The CYS-Net aims at enhancing the youth support process in local communities to effectively address the growing challenges facing at-risk youth. After deliberations amongst government ministries, academic professors and field experts, the following three strategies are formulated:
1. This service delivery network builds on consultations with relevant government bodies:
 Central Agencies - the Ministry of Gender Equality and Family (MOGEF), which is the line ministry in supporting at-risk youth, and its affiliated organization, Korea Youth Counseling Institute (KYCI)
 Base Organizations – Metropolitan Councils and City/Provincial Counseling and Resource Center for Youth
 Local Service Providers – Local Councils and City/County/Borough Counseling and Resource Center for Youth
2. The CYS-Net is a three-tiered support network for at-risk youth:
 1st network: mainly composed of Counseling and Resource Centers for Youth, Youth Shelters, Youth Services Center, and Youth Training Centers, supported by the line government agency (then Government Youth Commission)
 2nd network: composed of other public organizations and resources present in local communities, including the Office of Education, schools, local Policy Agency, group homes, Community Health Centers, Office of Employment and Labor and vocational training agencies and organizations
 3rd network: embracing private resources such as religious organizations and civic groups
3. The CYS-Net is tailored to local conditions to ensure the following five characteristics:
 Integration: A comprehensive set of services, including in medicine, legal consultation, education, employment and leisure, are provided to meet the needs of at-risk youth.
 Immediacy: Services are provided without delay.
 Convenience: Services are easy to receive and utilize, regardless of time and location.
 Sustainability: Services are provided in a sustainable manner.
 Expertise: Professional services of high quality are provided.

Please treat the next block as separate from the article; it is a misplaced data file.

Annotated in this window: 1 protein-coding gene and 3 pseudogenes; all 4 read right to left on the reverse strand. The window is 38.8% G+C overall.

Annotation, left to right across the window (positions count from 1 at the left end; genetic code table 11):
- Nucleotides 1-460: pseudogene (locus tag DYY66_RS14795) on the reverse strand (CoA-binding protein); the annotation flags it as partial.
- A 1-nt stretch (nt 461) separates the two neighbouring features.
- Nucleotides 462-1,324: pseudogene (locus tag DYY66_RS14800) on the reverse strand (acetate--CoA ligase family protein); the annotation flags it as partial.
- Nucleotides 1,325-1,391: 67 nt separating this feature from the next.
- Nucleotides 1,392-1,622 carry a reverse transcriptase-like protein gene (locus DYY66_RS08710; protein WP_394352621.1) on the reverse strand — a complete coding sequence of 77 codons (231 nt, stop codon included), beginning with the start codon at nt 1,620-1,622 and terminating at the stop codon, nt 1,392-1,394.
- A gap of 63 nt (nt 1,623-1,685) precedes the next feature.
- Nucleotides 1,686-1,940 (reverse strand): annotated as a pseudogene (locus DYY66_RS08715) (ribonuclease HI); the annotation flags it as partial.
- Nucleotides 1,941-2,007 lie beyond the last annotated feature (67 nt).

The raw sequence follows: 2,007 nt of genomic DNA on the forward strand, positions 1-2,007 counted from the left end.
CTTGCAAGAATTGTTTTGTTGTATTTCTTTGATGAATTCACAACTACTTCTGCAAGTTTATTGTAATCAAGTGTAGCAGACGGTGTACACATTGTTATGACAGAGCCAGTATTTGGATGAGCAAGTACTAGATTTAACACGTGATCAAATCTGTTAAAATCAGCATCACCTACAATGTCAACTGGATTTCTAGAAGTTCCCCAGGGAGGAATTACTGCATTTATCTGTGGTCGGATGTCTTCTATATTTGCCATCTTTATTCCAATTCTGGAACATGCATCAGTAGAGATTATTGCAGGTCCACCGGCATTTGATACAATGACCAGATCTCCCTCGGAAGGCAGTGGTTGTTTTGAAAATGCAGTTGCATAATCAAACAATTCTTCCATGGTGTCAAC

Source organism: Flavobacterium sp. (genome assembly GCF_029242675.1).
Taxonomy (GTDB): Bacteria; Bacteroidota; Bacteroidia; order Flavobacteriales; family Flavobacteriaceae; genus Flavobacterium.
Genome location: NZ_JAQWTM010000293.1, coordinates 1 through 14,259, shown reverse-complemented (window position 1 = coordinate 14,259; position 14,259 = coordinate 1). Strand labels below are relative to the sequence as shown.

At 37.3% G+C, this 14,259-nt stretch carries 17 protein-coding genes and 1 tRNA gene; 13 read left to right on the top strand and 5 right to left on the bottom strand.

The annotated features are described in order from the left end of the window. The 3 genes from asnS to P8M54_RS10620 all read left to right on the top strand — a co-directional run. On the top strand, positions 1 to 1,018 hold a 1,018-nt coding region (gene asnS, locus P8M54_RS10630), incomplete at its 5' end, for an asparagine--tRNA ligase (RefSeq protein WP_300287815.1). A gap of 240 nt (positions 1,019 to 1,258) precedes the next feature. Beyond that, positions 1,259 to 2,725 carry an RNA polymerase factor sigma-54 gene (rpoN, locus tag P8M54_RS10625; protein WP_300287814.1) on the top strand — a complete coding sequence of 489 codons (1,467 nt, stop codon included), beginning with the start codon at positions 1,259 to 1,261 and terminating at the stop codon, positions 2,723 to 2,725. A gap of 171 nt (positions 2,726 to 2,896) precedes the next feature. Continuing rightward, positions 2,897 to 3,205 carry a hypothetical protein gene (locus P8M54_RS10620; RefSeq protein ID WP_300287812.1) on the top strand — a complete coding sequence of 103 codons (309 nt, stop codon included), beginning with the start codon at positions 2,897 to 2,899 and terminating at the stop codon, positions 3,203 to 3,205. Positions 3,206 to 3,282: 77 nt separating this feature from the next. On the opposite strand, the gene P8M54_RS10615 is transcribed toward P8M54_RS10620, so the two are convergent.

(b) Implementation

 b.      What were the key development and implementation steps and the chronology? No more than 500 words
The CYS-Net initiative was first launched by the Government Youth Commission in 2005. Although the initiative changed hands several times as a result of governmental reorganization, it has been consistently carried out as a pivotal policy to support at-risk youth. The initial period of the initiative, 2005-2006, focused on the construction of a large-scale network: the infrastructure base expanded through networking with relevant organizations and a culture of cooperation was fostered.

 2007: Stabilization Period
 Secured budget in order to expand the CYS-Net to the city/county/borough level, covering beyond the 16 cities and provinces.
 Continued expanding the infrastructure base in cooperation with relevant organizations.
 Focused on substantial operation by sharing information and lessons from previous networking efforts with relevant organizations.

 2008: 1ST Activation Period
 Sought to identify the suitable type of CYS-Net given each region’s size and character.
 Compared to 2007, 13 additional CYS-Net centers at the city/county/borough level began operating.
 Increased budget to support the centers.

 2009: 2ND Activation Period
 Focused on stabilizing the operation of the initiative.
 In particular, the Prime Minister’s Ordinance No. 545 (“Regulations on Organization and Operation of Community Youth Safety-Net”) was issued (entered into force on November 27th, 2009) and the Ordinance made the establishment of an inter-agency network compulsory. This helped the CYS-Net take root in local communities.

 2010: 3RD Activation Period
 Focused on the more substantial operation of the CYS-Net.
 A total of 1,403,494 services (related to counseling, medical treatment, protection, legal support, basic living cost and conditions, self-support, remedy for violation of private right and others) were provided through the CYS-Net to 128,426 of at-risk youth. As a result, 908.7 billion KRW of social cost is calculated to have been reduced.

 The Number of Counseling and Resource Center for Youth operating CYS-Net
- 81 (in 2008) -> 97 (in 2009) -> 166 (in 2010) -> 186 (in 2011)

(c) Overcoming Obstacles

 c.      What were the main obstacles encountered? How were they overcome? No more than 500 words
>Difficulties in establishing a cooperative structure among concerned organizations
:As the initiative builds on the network of resources in local communities, cooperation of relevant organizations and community resources were needed. To this end, regular meetings have been taking place among concerned agencies and organizations In order to enhance inter-agency coordination and collaboration. Different line agencies further consolidated inter-agency cooperation mechanism by jointly submitting to a Cabinet Council “Policy Measure to Protect and Increase Support for At-Risk Youth” in October 2011.

>Insufficient legal ground for the CYS-Net
:A Prime Minister’s Ordinance was enacted in 2009 to provide more legal ground for the CYS-Net. As of 2011, a revision to the Juvenile Welfare Support Act to make the establishment of CYS-Net mandatory is pending at the National Assembly.

>Diversification of problems surrounding at-risk youth